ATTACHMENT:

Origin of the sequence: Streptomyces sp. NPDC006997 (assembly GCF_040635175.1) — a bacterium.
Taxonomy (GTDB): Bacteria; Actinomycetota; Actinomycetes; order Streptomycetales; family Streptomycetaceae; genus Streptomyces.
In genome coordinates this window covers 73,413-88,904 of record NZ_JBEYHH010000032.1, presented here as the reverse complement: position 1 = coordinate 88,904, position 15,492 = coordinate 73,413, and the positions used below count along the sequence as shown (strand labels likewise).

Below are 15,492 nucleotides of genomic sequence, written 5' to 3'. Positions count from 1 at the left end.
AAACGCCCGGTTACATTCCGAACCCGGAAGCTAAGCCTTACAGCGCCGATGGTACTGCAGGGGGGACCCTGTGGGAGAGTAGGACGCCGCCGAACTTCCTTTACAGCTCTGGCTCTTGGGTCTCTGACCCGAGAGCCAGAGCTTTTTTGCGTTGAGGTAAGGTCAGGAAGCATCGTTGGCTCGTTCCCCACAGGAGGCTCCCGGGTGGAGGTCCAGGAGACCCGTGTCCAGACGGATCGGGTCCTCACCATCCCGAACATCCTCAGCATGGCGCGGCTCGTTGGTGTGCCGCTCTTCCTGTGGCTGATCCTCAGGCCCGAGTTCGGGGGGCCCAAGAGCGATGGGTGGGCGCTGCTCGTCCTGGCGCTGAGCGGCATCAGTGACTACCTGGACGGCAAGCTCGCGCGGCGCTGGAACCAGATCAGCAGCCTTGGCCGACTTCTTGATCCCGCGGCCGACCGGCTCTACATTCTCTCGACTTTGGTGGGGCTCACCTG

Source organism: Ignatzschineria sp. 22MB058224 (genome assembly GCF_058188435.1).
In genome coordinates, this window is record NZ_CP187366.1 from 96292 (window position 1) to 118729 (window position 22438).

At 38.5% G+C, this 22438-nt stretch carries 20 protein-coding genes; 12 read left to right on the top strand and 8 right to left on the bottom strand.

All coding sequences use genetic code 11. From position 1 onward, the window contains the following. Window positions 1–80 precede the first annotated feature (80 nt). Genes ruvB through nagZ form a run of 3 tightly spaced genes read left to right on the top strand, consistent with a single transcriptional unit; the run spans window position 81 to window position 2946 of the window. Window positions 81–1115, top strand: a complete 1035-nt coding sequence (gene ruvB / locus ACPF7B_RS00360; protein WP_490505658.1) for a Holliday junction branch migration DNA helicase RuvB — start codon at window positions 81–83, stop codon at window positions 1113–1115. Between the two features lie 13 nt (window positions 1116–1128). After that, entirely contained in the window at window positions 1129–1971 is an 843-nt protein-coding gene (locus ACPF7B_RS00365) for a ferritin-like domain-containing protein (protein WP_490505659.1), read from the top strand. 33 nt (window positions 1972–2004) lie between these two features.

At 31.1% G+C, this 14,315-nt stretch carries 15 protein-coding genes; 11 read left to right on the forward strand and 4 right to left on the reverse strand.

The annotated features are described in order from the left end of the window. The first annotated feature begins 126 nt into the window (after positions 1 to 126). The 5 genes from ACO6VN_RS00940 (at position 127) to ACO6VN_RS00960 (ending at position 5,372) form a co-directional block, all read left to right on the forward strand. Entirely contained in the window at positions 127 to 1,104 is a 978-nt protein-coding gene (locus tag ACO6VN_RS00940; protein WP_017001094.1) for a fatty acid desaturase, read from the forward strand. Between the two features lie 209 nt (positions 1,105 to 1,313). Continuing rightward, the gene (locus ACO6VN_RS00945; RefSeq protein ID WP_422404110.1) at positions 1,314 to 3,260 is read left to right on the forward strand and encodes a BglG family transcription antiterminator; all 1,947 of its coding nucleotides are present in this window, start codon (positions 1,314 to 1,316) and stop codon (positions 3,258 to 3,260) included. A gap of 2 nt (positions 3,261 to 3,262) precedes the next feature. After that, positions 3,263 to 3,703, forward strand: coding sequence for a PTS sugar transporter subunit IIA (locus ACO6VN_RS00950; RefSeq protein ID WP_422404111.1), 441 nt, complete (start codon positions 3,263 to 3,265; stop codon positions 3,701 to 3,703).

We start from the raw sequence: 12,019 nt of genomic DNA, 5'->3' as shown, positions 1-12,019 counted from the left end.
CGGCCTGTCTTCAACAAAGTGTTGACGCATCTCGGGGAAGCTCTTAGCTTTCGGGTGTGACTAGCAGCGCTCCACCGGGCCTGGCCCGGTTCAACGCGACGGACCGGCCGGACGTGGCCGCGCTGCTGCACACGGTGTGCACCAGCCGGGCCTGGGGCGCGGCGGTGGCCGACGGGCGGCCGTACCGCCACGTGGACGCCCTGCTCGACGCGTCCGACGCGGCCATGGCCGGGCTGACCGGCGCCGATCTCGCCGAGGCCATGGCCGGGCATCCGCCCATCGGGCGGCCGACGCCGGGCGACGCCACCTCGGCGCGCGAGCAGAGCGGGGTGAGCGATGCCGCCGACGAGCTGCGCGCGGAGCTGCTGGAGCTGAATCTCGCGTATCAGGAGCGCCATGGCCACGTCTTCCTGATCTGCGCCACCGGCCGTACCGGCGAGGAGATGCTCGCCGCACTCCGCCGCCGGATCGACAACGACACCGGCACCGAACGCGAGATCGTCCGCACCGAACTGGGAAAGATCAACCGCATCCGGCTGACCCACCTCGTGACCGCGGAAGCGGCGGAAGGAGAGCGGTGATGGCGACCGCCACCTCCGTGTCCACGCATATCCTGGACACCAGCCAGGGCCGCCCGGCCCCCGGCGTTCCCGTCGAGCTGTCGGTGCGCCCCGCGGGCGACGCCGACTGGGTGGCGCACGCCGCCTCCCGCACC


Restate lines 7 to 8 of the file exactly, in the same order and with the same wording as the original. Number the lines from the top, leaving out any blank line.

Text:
In genome coordinates, this window is record NZ_CP187366.1 from 96292 (window position 1) to 118729 (window position 22438).

At 38.5% G+C, this 22438-nt stretch carries 20 protein-coding genes; 12 read left to right on the top strand and 8 right to left on the bottom strand.